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After numerically solving a differential equation and plotting the results I would like to determine the single maximum value in the plotted range but do not know how.

The code below works for numerically solving the differential equation and plotting the results.

s = NDSolve[{x''[t] + x[t] - 0.167 x[t]^3 == 0.005 Cos[t + -0.0000977162*t^2/2], x[0] == 0, x'[0] == 0}, x, {t, 0, 1000}]

Plot[Evaluate[x[t] /. s], {t, 0, 1000}, 
Frame -> {True, True, False, False}, FrameLabel -> {"t", "x"}, FrameStyle -> Directive[FontSize -> 15], Axes -> False]

Mathematica graphics

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2 Answers 2

up vote 4 down vote accepted

Use NMaximize

First approximation:

s = NDSolve[{x''[t] + x[t] - 0.167 x[t]^3 ==  
            0.005 Cos[t + -0.0000977162*t^2/2], x[0] == 0, x'[0] == 0}, x[t], 
            {t, 0, 1000}]
NMaximize[{Evaluate[x[t] /. s[[1]]] , 100 < t < 1000}, t]  

{1.26625, {t -> 821.674}}  

As your function is a rapid oscillation like this : alt text , it doesn't catch the real max value, as you may see below:

Plot[{1.26625, Evaluate[x[t] /. s[[1]]]}, {t, 790, 830}, 
 Frame -> {True, True, False, False}, FrameLabel -> {"t", "x"}, 
 FrameStyle -> Directive[FontSize -> 15], Axes -> False, 
 PlotRange -> {{790, 830}, {1.25, 1.27}}]

alt text

So we refine our bounds, and tune a little the NMaximize function:

NMaximize[{Evaluate[x[t] /. s[[1]]] , 814 < t < 816}, t, 
 AccuracyGoal -> 20, PrecisionGoal -> 18, MaxIterations -> 1000]  

NMaximize::cvmit: Failed to converge to the requested accuracy or 
                  precision within 1000 iterations. >>

{1.26753, {t -> 814.653}}  

It failed to converge within the required accuracy, but now the result is good enough

Plot[{1.2675307922753962`, Evaluate[x[t] /. s[[1]]]}, {t, 790, 830}, 
 Frame -> {True, True, False, False}, FrameLabel -> {"t", "x"}, 
 FrameStyle -> Directive[FontSize -> 15], Axes -> False, 
 PlotRange -> {{790, 830}, {1.25, 1.27}}]

alt text

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Any reason why you don't like FindMaximum[]? :) –  user414706 Dec 25 '10 at 2:45
    
@J. M. Because NMaximize attempts to find a GLOBAL maximum, while FindMaximum works well for LOCAL extremes. For an oscillating function NMaximize works better for me. See for example here reference.wolfram.com/mathematica/ref/FindMaximum.html the first example under Basic Examples –  belisarius Dec 25 '10 at 20:12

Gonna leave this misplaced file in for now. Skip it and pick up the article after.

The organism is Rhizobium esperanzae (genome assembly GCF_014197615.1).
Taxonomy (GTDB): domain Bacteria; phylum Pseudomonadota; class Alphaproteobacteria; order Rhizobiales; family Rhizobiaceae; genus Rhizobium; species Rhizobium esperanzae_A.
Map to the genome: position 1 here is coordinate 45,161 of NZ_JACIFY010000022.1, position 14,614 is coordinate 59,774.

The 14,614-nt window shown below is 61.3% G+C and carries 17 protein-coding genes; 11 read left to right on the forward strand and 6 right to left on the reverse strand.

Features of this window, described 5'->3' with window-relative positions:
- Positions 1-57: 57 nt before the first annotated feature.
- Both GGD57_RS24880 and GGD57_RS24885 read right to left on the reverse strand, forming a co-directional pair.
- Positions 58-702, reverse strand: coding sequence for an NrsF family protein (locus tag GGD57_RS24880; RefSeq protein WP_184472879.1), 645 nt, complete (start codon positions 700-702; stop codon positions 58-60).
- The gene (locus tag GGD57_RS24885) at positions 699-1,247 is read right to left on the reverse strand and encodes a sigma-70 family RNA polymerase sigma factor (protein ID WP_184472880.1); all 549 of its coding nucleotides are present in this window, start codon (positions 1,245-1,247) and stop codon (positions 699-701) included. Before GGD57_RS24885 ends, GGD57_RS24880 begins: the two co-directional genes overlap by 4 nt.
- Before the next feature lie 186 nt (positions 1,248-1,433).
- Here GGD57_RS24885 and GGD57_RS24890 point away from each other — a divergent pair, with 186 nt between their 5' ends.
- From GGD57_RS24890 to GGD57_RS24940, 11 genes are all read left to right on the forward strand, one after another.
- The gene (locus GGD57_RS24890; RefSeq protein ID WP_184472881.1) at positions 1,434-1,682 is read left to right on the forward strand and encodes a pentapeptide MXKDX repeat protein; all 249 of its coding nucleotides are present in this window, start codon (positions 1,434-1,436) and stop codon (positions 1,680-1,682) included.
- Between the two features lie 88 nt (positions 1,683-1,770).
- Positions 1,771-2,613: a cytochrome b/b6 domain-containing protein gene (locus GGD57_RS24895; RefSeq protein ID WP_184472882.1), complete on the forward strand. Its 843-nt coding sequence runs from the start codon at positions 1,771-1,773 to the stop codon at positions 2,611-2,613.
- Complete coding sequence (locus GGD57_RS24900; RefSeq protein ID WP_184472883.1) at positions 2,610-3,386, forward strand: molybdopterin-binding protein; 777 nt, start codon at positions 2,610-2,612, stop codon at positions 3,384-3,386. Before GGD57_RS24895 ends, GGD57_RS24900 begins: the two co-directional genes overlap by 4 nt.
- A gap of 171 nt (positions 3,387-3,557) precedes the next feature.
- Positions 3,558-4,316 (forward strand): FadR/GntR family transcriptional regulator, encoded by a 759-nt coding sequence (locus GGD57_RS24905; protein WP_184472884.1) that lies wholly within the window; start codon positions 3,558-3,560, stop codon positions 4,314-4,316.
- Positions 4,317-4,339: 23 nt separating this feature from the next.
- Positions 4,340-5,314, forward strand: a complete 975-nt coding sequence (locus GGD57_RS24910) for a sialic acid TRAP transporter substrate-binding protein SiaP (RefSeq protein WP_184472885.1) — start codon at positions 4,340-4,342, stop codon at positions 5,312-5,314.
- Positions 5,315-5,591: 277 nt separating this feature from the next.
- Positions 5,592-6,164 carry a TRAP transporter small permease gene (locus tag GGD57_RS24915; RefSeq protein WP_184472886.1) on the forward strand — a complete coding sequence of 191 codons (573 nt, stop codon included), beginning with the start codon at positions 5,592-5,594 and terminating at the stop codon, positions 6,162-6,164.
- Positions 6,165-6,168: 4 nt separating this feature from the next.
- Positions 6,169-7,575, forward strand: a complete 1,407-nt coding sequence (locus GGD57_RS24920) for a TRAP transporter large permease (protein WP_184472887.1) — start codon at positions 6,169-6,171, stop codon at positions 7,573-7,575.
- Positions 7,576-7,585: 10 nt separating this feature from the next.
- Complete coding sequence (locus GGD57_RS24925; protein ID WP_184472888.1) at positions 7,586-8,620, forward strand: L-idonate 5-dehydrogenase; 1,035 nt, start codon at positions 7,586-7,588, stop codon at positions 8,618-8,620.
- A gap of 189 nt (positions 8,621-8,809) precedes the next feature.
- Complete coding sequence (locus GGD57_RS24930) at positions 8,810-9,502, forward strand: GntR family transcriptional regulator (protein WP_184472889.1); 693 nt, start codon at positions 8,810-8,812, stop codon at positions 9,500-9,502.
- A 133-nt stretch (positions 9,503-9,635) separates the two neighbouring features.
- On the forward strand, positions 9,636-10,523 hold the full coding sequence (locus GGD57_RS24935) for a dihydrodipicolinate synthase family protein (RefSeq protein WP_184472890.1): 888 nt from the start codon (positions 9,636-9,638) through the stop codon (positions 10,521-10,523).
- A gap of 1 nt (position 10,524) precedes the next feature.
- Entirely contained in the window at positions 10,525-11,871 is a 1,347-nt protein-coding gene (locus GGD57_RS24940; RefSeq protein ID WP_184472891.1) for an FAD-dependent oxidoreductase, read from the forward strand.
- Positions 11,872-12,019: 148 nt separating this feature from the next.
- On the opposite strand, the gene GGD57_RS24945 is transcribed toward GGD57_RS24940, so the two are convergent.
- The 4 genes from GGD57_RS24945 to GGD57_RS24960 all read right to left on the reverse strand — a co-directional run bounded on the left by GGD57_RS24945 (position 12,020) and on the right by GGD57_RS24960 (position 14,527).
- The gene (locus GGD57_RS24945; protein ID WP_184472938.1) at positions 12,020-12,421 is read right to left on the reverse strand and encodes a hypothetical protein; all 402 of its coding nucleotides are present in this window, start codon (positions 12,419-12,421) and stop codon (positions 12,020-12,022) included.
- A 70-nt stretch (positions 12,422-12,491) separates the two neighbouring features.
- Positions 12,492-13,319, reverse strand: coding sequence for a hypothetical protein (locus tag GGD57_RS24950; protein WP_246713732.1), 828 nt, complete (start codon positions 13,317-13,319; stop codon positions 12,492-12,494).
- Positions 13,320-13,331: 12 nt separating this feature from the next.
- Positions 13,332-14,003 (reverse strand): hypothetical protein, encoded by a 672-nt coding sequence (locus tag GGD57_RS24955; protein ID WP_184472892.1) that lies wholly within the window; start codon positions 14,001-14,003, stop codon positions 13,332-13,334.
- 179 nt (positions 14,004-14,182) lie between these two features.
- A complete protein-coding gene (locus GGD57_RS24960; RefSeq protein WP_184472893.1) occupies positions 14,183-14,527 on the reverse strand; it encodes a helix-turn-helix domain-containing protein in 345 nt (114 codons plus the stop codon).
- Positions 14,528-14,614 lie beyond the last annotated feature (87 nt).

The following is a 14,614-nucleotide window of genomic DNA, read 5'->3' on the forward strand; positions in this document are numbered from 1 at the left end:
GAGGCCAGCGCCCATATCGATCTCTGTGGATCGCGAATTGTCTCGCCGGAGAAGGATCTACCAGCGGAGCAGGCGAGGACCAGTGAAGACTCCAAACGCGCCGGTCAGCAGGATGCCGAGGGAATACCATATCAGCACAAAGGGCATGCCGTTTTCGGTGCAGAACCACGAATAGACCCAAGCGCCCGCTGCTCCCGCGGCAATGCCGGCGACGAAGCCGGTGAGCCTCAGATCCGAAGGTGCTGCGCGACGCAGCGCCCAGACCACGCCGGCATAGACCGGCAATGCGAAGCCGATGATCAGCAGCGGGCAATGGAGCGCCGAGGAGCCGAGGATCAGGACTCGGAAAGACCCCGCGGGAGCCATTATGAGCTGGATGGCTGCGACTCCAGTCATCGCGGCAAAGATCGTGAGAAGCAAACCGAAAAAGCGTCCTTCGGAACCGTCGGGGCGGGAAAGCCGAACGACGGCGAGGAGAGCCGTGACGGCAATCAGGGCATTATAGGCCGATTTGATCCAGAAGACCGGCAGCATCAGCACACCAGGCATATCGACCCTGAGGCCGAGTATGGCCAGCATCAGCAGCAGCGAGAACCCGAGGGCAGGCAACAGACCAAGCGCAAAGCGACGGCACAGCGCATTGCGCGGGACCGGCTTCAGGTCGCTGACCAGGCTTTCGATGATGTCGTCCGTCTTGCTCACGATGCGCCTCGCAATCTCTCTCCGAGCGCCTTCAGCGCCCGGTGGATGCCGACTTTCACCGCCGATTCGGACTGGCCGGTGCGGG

@J. M. Could have used FindMaximum[] the second time, though. –  belisarius Dec 27 '10 at 1:58
    
Well, it's a univariate function, and one would certainly plot the thing before trying to find roots or optima, right? I say this because bringing in the machinery of NMaximize[] (Nelder-Mead by default) is a bit wasteful in the univariate case, when the methods of FindMaximum[] are adequate. The reason for plotting before optimizing of course is that these iterative methods tend to go astray if not given a good starting point (i.e., GIGO). –  user414706 Dec 27 '10 at 3:14
    
@J. M. With rapid oscillating functions, sometimes I found Plot[] deceiving. That's why I usually give a try to NMaximize. As for the wasteful part, I don't agree ... as while it's running I get my share of coffee :) –  belisarius Dec 27 '10 at 3:26

You can use Reap and Sow to extract a list of values from any evaluation. For a simple Plot you would Sow the value of the function you are plotting and enclose the entire plot in a Reap:

list = Reap[
          Plot[Sow@Evaluate[x[t] /. s], {t, 0, 1000}, 
          Frame -> {True, True, False, False},
          FrameLabel -> {"t", "x"}, 
          FrameStyle -> Directive[FontSize -> 15],
          Axes -> False]];

The first element of list is the plot itself and the second element is the list of x-values Mathematica used in the plot. To get the Maximum:

In[1]  := Max[lst[[2, 1]]]
Out[1] := 1.26191
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I guess using some Options in Plot[] it is possible to scan the conflicting spikes in depth –  belisarius Dec 23 '10 at 21:37
    
Moreover, the Sowed value is in the neighbor peak to the left of the real max ... –  belisarius Dec 23 '10 at 22:49

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